Happy Dispatches: Australians at War by A. B.  Banjo Paterson

Happy Dispatches: Australians at War

byA. B. Banjo Paterson

Kobo ebook | December 23, 2012

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Andrew Barton "Banjo" Paterson OBE (17 February 1864 – 5 February 1941) was an Australian bush poet, journalist and author. He wrote many ballads and poems about Australian life, focusing particularly on the rural and outback areas, including the district around Binalong, New South Wales where he spent much of his childhood. Paterson's more notable poems include "Waltzing Matilda", "The Man from Snowy River" and "Clancy of the Overflow".

Happy Dispatches is a collection of news pieces from different parts of the world, during different wars, both serious and humourous.

In 1885, Paterson began submitting and having his poetry published in the Sydney edition of The Bulletin under the pseudonym of "The Banjo", the name of a favourite horse. Paterson, like The Bulletin, was an ardent nationalist and, in 1889 published a pamphlet, Australia for the Australians, which told of his disdain for cheap labour and his admiration of hard work and the nationalist spirit. In 1890, as "The Banjo" he wrote "The Man from Snowy River", a poem which caught the heart of the nation and, in 1895, had a collection of his works published under that name. This book is the most sold collection of Australian bush poetry and is still being reprinted today. In his lifetime, Paterson was second only to Rudyard Kipling in popularity among living poets writing in English.[6] Paterson also became a journalist, lawyer, jockey, soldier and a farmer.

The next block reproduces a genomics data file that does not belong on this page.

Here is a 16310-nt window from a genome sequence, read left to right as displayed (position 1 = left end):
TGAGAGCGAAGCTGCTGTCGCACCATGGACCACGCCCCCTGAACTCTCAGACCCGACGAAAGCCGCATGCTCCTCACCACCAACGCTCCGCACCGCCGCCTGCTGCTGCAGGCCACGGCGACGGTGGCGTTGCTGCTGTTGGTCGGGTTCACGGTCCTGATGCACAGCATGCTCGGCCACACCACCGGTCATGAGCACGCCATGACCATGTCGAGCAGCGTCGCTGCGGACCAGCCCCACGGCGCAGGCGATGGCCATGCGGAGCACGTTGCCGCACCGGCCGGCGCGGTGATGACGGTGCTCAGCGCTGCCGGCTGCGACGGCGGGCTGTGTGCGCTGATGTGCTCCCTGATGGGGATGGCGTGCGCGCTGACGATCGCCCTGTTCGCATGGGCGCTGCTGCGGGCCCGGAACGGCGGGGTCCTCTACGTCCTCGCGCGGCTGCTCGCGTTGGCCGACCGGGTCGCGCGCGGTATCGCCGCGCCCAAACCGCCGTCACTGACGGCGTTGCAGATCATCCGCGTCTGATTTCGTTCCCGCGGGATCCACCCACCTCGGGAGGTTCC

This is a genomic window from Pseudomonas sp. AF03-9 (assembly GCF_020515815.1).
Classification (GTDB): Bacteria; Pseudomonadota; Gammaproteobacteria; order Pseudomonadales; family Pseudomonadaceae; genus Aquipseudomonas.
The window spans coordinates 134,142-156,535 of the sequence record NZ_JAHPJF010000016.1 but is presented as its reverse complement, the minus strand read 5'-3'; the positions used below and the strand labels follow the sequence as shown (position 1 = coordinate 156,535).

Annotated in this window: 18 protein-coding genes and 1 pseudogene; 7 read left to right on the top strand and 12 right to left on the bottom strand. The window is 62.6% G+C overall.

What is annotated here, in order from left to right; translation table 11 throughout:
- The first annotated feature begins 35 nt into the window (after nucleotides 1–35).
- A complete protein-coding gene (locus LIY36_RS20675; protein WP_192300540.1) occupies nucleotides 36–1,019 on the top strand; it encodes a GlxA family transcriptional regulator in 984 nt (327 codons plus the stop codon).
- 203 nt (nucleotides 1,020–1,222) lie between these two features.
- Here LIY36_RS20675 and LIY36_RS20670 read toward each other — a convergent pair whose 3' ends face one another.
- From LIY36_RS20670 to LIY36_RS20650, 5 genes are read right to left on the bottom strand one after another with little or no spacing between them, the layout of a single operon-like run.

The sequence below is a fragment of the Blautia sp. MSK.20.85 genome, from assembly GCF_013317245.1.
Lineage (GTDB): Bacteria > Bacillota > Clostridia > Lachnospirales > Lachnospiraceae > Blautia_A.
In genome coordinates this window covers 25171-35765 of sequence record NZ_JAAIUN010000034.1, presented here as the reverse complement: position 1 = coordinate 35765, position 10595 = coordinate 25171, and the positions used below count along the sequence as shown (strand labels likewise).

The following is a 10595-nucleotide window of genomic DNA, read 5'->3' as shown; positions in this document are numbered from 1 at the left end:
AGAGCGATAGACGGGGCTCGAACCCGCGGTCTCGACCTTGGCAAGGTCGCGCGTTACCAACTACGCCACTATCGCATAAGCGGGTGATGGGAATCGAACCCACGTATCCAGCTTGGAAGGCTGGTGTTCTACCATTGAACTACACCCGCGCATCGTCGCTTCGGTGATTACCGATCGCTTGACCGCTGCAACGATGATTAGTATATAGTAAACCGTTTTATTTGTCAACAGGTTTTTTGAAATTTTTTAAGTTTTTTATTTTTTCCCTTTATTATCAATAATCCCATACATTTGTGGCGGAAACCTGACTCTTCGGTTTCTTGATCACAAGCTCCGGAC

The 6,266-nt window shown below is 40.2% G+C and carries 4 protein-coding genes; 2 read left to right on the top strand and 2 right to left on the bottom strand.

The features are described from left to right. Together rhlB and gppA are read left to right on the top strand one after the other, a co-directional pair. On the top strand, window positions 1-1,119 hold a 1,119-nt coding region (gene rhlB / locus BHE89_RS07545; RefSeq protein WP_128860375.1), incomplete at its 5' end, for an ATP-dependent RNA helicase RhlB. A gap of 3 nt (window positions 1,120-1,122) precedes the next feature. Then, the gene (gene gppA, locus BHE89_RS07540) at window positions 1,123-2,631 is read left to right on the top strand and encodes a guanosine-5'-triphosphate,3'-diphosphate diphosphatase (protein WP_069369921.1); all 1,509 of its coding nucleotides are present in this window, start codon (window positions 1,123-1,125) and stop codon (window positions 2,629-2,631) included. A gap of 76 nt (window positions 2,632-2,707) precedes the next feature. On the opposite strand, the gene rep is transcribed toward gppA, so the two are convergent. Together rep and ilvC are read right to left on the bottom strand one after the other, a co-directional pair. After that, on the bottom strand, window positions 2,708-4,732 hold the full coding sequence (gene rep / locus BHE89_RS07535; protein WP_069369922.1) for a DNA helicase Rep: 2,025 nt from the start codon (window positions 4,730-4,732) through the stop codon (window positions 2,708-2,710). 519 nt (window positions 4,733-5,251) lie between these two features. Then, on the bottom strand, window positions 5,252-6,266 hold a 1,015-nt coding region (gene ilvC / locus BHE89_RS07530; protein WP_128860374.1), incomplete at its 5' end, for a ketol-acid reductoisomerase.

Paterson became a war correspondent for The Sydney Morning Herald and The Age during the Second Boer War, sailing for South Africa in October 1899. His graphic accounts of the relief of Kimberley, surrender of Bloemfontein (the first correspondent to ride in) and the capture of Pretoria attracted the attention of the press in Britain.  He also was a correspondent during the Boxer Rebellion, where he met George "Chinese" Morrison and later wrote about his meeting.  He was editor of the Sydney Evening News (1904–06) and of the Town and Country Journal (1907–08).[7]

In World War I, Paterson became an ambulance driver with the Australian Voluntary Hospital, Wimereux, France. He returned to Australia early in 1915 and, as an honorary vet, travelled on three voyages with horses to Africa, China and Egypt. He was commissioned in the 2nd Remount Unit, Australian Imperial Force on 18 October 1915,  serving initially in France where he was wounded and reported missing in July 1916 and latterly as commanding officer of the unit based in Cairo, Egypt. He was repatriated to Australia and discharged from the army having risen to the rank of major in April 1919. His wife had joined the Red Cross and worked in an ambulance unit near her husband.

Title:Happy Dispatches: Australians at WarFormat:Kobo ebookPublished:December 23, 2012Publisher:Download eBooksLanguage:English

The following ISBNs are associated with this title:

ISBN:9990006180282

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